Some countries say they want to check the national subsidies that are listed in the green box because they think that some of them could have an impact on production or prices under certain circumstances. Others have said that the green box should not be changed because it is already satisfactory. Some say the green box should be expanded to cover additional types of subsidies. For now, the blue box is a permanent provision of the agreement. Some countries want it removed because payments are only partially decoupled from production, or they propose commitments to reduce the use of these subsidies. Others argue that the blue box is an important tool to support and reform agriculture and achieve certain non-trade objectives, and argue that it should not be limited because it distorts trade less than other types of support (see non-trade concerns). The EU says it is ready to negotiate further cuts to amber-box aid as long as the blue and green box concepts are maintained. A 2009 book by the International Centre for Trade and Sustainable Development (CITSD) showed how green box subsidies distort trade, harm farmers in developing countries and harm the environment. While some green box payments have had little impact on production and trade, others have had a significant impact.  According to the latest official reports from countries to the WTO, the United States paid $76 billion (more than 90% of total spending) to green box payments in 2007, while the European Union reported 48 billion euros ($91 billion) in 2005, or about half of total aid. The EU`s high and growing spending on the green box sector has been decoupled from income assistance, which could have a significant impact on production and trade.  As a result, the trade agreement invites 30 WTO members, including the United States, to commit to reducing their domestic trade-distorting aid that falls into the amber box.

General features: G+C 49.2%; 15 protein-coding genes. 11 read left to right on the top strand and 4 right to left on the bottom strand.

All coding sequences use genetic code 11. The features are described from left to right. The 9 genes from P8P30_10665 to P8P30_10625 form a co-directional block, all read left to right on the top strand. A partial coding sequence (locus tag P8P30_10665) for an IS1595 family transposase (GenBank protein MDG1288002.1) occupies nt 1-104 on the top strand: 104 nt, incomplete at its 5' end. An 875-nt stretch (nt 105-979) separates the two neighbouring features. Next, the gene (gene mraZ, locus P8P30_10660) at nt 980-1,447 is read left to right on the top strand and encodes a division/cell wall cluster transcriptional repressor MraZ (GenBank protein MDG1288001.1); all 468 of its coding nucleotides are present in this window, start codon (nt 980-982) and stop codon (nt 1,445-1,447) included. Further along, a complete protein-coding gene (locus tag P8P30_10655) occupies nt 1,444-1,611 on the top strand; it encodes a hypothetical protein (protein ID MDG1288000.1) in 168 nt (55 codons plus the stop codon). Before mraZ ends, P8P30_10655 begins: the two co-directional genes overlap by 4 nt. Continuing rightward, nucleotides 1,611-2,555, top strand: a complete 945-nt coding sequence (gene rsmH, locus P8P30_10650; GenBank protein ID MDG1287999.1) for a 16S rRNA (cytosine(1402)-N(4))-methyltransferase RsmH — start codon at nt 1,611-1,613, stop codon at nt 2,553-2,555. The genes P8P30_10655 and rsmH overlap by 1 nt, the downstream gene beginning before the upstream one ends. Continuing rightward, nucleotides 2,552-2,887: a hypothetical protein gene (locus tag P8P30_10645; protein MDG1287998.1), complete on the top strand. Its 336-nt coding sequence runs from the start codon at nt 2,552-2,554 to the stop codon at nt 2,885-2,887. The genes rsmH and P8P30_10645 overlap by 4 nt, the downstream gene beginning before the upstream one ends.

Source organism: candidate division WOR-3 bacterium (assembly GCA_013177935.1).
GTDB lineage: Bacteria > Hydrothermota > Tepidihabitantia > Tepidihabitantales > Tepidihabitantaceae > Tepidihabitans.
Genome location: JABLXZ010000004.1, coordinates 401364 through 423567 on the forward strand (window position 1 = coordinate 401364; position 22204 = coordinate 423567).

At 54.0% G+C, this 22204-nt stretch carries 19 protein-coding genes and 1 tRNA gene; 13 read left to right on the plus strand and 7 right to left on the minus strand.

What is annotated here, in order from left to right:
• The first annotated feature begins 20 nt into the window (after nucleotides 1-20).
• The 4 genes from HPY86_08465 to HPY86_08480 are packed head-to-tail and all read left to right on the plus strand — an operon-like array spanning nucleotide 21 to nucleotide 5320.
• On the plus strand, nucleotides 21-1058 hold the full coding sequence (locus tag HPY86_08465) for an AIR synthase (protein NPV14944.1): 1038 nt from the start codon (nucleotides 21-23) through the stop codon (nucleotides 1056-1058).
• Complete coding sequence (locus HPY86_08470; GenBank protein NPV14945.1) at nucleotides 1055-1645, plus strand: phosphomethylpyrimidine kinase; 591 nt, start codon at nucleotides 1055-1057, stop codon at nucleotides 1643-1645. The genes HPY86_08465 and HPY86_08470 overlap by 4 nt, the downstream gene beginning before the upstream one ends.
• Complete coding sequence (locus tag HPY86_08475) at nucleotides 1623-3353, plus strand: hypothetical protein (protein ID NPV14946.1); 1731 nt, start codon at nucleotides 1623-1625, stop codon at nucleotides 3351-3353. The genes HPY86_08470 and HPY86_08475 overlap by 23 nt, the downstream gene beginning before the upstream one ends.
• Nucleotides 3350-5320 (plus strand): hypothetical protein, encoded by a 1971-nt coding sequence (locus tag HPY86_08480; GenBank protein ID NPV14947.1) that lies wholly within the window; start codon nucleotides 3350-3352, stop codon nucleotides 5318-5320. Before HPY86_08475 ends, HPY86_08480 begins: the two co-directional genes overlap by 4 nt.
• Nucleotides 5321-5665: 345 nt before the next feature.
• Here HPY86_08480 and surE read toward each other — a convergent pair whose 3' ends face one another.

In the absence of these obligations, WTO members are required to maintain their bernstein-box aid between 5 and 10% of their production value. The agreement has been criticized by civil society groups for reducing customs protection for small farmers, an important source of income in developing countries, while allowing rich countries to continue subsidizing agriculture in their own countries. In the run-up to the 1986 GATT Ministerial Conference in Punta del Este, Uruguay, agricultural lobbies in industrialized countries have vehemently opposed agricultural trade-offs. In this context, the idea of excluding “trade-neutral” production and subsidies from WTO commitments was first proposed in 1987 by the United States and soon replicated by the EU.  By guaranteeing continued support to farmers, it has also neutralized the opposition. In exchange for the integration of agriculture into WTO disciplines and the obligation to reduce trade-distorting subsidies in the future, developed countries could maintain subsidies that result in “no more than minimal trade distortion” in order to achieve different public policy objectives.  Third World Network stated: “This has allowed rich countries to maintain or increase their very high subsidies by moving from one kind of subsidy to another… That is why, after the Uruguay Round, subsidies have increased overall in OECD countries, rather than falling, despite the obvious promise to reduce subsidies in the North.
In addition, Martin Khor argued that subsidies to green and blue boxes can also distort trade – because “protection is better camouflaged, but the effect is the same.”  In order to qualify for the green box, the WTO asserts that a subsidy must not distort trade or, at most, lead to minimal distortions.